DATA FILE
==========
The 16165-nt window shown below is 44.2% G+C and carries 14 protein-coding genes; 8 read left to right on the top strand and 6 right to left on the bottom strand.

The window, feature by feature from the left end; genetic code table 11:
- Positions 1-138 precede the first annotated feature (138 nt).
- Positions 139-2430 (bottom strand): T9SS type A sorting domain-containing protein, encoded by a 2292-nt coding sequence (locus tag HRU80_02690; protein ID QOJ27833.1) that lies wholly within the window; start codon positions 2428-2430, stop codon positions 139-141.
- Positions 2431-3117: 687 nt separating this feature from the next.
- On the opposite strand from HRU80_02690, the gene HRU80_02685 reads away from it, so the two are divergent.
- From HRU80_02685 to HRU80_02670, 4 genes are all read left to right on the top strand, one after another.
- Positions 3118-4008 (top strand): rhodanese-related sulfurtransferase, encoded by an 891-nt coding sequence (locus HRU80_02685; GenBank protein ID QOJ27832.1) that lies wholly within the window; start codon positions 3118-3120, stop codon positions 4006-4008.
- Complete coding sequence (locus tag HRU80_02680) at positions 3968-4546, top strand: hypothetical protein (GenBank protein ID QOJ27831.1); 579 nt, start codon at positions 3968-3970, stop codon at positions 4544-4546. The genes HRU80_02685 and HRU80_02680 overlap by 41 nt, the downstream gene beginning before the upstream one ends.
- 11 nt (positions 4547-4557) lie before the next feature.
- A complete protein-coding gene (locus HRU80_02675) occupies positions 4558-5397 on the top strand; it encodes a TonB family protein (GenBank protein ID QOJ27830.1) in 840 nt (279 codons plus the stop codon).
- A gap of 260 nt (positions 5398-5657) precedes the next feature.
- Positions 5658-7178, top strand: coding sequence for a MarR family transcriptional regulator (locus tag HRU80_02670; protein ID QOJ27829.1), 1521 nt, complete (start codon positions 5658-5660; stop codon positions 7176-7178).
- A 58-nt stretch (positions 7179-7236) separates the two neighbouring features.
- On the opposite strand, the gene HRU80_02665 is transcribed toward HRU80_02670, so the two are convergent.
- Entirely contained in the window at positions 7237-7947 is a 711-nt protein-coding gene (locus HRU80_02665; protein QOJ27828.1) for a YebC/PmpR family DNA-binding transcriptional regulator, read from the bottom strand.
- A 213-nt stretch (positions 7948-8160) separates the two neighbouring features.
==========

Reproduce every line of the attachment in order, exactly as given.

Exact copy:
The 16165-nt window shown below is 44.2% G+C and carries 14 protein-coding genes; 8 read left to right on the top strand and 6 right to left on the bottom strand.

The window, feature by feature from the left end; genetic code table 11:
- Positions 1-138 precede the first annotated feature (138 nt).
- Positions 139-2430 (bottom strand): T9SS type A sorting domain-containing protein, encoded by a 2292-nt coding sequence (locus tag HRU80_02690; protein ID QOJ27833.1) that lies wholly within the window; start codon positions 2428-2430, stop codon positions 139-141.
- Positions 2431-3117: 687 nt separating this feature from the next.
- On the opposite strand from HRU80_02690, the gene HRU80_02685 reads away from it, so the two are divergent.
- From HRU80_02685 to HRU80_02670, 4 genes are all read left to right on the top strand, one after another.
- Positions 3118-4008 (top strand): rhodanese-related sulfurtransferase, encoded by an 891-nt coding sequence (locus HRU80_02685; GenBank protein ID QOJ27832.1) that lies wholly within the window; start codon positions 3118-3120, stop codon positions 4006-4008.
- Complete coding sequence (locus tag HRU80_02680) at positions 3968-4546, top strand: hypothetical protein (GenBank protein ID QOJ27831.1); 579 nt, start codon at positions 3968-3970, stop codon at positions 4544-4546. The genes HRU80_02685 and HRU80_02680 overlap by 41 nt, the downstream gene beginning before the upstream one ends.
- 11 nt (positions 4547-4557) lie before the next feature.
- A complete protein-coding gene (locus HRU80_02675) occupies positions 4558-5397 on the top strand; it encodes a TonB family protein (GenBank protein ID QOJ27830.1) in 840 nt (279 codons plus the stop codon).
- A gap of 260 nt (positions 5398-5657) precedes the next feature.
- Positions 5658-7178, top strand: coding sequence for a MarR family transcriptional regulator (locus tag HRU80_02670; protein ID QOJ27829.1), 1521 nt, complete (start codon positions 5658-5660; stop codon positions 7176-7178).
- A 58-nt stretch (positions 7179-7236) separates the two neighbouring features.
- On the opposite strand, the gene HRU80_02665 is transcribed toward HRU80_02670, so the two are convergent.
- Entirely contained in the window at positions 7237-7947 is a 711-nt protein-coding gene (locus HRU80_02665; protein QOJ27828.1) for a YebC/PmpR family DNA-binding transcriptional regulator, read from the bottom strand.
- A 213-nt stretch (positions 7948-8160) separates the two neighbouring features.